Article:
Road Tax – The road tax charges on a small scooter are only £15 per annum. Compared to the cost of road tax for the average car this is very good value for money.

Warranties/repairs – Most new scooters come automatically with a free 2 yr warranty and automatic AA or RAC membership.

Free Parking – In most places scooters can park free of charge. Plus more than one scooter can be parked in an area allocated for one car.

Tax Savings – If a person is self-employed then the cost of a new scooter can be entirely offset against their income for tax purposes by claiming it as an investment on the tax return (provided they are using the scooter for business purposes).

The amount of people using scooters is gradually increasing because of these financial savings that can be made just by using scooters. Public transport costs are constantly rising and therefore there has never been a better time to save money and avoid the hustle and bustle of the train or bus journey to work/college etc.

Considering these money saving tips, it’s easy to see why a scooter be the answer to your financial problems?

Buying a Scooter on a Budget

If you’re looking to buy your first scooter, or maybe a small ride-around to go alongside the family car, then you’ll probably have a fixed budget in mind. This budget may not be as large as you’d like so you’ll probably want to find a reliable scooter that doesn’t break the bank.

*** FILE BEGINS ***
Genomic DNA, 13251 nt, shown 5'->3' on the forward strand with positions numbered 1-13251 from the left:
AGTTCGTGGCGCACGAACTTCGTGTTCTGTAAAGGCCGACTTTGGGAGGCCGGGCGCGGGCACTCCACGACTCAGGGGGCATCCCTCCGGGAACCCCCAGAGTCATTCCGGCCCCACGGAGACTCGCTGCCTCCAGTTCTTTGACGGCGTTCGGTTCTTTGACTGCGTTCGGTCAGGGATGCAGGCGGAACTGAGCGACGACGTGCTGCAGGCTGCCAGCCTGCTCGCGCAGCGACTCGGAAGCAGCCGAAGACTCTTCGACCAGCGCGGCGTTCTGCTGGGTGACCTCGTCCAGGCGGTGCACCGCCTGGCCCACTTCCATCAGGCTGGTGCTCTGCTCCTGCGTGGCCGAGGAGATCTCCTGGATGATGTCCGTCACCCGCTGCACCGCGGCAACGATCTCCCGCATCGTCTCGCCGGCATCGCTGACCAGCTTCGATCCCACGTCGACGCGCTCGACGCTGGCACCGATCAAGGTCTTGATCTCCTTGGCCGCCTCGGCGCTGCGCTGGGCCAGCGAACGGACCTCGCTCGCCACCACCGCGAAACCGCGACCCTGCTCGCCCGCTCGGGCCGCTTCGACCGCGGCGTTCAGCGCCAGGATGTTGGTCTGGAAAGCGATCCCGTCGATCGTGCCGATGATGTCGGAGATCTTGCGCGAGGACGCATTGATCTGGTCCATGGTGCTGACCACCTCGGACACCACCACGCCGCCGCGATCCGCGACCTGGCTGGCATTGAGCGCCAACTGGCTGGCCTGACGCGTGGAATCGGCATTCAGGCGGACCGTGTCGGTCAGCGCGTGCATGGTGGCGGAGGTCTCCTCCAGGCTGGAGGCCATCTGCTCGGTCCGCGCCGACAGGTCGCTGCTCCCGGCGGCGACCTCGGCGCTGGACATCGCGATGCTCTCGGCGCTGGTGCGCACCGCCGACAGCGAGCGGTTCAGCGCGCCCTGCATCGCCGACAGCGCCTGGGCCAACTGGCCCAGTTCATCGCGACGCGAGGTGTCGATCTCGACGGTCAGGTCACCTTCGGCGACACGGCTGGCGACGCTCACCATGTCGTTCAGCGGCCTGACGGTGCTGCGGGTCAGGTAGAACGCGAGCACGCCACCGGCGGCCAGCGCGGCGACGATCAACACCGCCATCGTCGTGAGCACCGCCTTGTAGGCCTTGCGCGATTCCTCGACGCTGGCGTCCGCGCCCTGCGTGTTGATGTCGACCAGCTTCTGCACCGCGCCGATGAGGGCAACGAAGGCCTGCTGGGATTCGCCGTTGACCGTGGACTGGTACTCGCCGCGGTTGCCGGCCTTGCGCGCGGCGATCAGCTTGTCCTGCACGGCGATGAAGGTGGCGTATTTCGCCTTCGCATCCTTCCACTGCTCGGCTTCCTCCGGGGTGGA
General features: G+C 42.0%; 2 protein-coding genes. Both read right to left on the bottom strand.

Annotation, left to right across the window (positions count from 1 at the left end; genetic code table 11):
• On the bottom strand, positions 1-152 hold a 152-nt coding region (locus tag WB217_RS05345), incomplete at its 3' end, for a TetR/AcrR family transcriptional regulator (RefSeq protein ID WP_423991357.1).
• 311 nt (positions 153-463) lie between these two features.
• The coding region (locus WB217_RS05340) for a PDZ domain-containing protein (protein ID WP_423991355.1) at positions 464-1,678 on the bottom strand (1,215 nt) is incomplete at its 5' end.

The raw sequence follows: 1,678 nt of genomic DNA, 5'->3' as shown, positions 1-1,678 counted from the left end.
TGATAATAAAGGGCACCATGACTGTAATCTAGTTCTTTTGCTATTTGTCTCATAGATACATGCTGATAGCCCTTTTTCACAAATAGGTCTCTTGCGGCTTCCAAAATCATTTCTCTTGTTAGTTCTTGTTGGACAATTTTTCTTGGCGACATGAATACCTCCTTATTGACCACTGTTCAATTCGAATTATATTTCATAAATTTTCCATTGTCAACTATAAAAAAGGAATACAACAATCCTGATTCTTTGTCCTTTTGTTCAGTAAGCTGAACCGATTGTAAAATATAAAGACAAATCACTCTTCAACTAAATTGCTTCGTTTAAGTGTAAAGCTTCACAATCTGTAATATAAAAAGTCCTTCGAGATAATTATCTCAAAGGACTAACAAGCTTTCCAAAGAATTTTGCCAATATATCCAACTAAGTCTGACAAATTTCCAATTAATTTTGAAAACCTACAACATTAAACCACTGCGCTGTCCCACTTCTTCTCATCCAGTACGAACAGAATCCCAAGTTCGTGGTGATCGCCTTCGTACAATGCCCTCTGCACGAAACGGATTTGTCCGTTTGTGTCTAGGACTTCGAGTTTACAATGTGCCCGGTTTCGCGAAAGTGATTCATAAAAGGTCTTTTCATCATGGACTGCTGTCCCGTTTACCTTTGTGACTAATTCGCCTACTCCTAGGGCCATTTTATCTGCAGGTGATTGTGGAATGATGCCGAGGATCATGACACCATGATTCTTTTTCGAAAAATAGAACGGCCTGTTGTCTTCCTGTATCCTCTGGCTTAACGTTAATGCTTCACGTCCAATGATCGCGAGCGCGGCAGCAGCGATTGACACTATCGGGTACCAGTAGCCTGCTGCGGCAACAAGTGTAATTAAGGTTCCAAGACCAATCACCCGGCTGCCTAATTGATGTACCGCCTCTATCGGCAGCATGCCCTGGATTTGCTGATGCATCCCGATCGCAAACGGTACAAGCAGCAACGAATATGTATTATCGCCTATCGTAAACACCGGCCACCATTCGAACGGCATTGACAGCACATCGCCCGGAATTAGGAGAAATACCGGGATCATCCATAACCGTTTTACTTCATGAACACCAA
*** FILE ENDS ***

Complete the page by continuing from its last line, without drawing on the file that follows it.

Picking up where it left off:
Before you even start looking for a scooter though you should work out exactly what your budget is. Make sure you account for a crash helmet, protective clothing, tax, insurance and at least a few weeks worth of fuel. Many people forget these important little extras and find they can’t ride their scooter even after they’ve found and bought it!

So, once you have a price range in mind for your scooter where do you start looking?

Newspaper classified sections – Most local newspapers have a section where people advertise things they want to sell, including scooters and other forms of transport. This is a great place to start looking for your budget scooter as the majority of the scooters being sold will be in your local area. Make a note of the ones you can afford and phone for appointments to view them.

Car and motorbike magazines – this type of magazine often has a ‘for sale’ section where scooters of all types and sizes can be bought. Generally speaking the scooters for sale in motorbike magazines are top quality and so they may be a little bit pricey for some.